Based on the eponymous novel by Nicholas Searle, The Good Liar follows conman Roy Courtnay (Ian McKellen) as he hopes to claim the fortune of wealthy widow Betty McLeish (Helen Mirren), whom he meets online, with the help of regular associate Vincent (Jim Carter).
The Good Liar’s strongest suit is in its performances from McKellen and Mirren. McKellen particularly relishes in the best dialogue that the screenplay has to offer, which is far and few, while Mirren does everything she can to evoke the stereotypical vulnerability of an old widow. Unfortunately, Mirren has very little to do beyond that, squandering her capabilities as an actress with a role that could have been fulfilled by someone much less talented. Even a supporting Russell Tovey, who plays grandson Steven, is given a bigger sandbox to play in.
The plot unravels in a series of clichés that become so increasingly preposterous that the film almost confuses itself with parody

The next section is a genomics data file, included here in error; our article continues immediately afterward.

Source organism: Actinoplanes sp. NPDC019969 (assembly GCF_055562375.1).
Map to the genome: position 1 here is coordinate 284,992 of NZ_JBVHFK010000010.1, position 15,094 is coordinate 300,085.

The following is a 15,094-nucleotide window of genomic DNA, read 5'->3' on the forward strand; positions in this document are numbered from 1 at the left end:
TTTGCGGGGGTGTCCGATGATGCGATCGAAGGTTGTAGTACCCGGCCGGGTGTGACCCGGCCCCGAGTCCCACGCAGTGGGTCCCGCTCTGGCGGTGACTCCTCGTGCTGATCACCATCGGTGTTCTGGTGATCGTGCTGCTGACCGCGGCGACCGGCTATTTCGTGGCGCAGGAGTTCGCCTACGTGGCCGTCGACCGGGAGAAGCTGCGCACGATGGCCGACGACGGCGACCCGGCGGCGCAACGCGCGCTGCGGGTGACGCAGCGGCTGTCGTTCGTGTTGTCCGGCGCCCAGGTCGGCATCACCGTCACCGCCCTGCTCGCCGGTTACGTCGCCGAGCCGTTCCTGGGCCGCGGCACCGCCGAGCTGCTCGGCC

The writing is flimsy at best. Although the first act contents itself with mediocrity, the plot unravels in a series of clichés that become so increasingly preposterous that the film almost confuses itself with parody. For a film called The Good Liar, it can all but hide the deception it hopes to lead audience’s on, giving off sirens and flashing lights for twists and turns you have seen before in films that are just much better.
Bill Condon’s direction complements Hatcher’s writing nicely in that both seem to have lost all grasp of what they are meant to be doing.
Bill Condon’s direction complements Hatcher’s writing nicely in that both seem to have lost all grasp of what they are meant to be doing. Carelessly searching for themes that fade in and out of his own film, Condon attempts to place emphasis on history and our understanding of the past without any conclusion or deeper question posed. Liar’s thematic meandering is, ironically, like watching a child avoid the truth without directly telling a lie.
Despite not being the worst element, the film’s action sequences shouldn’t go unscathed. The Good Liar will not be the most violent film you will see, but the action is so gratuitous and crudely shot that it’s nothing more than cheap compensation for genuine thrills that I implore you find elsewhere.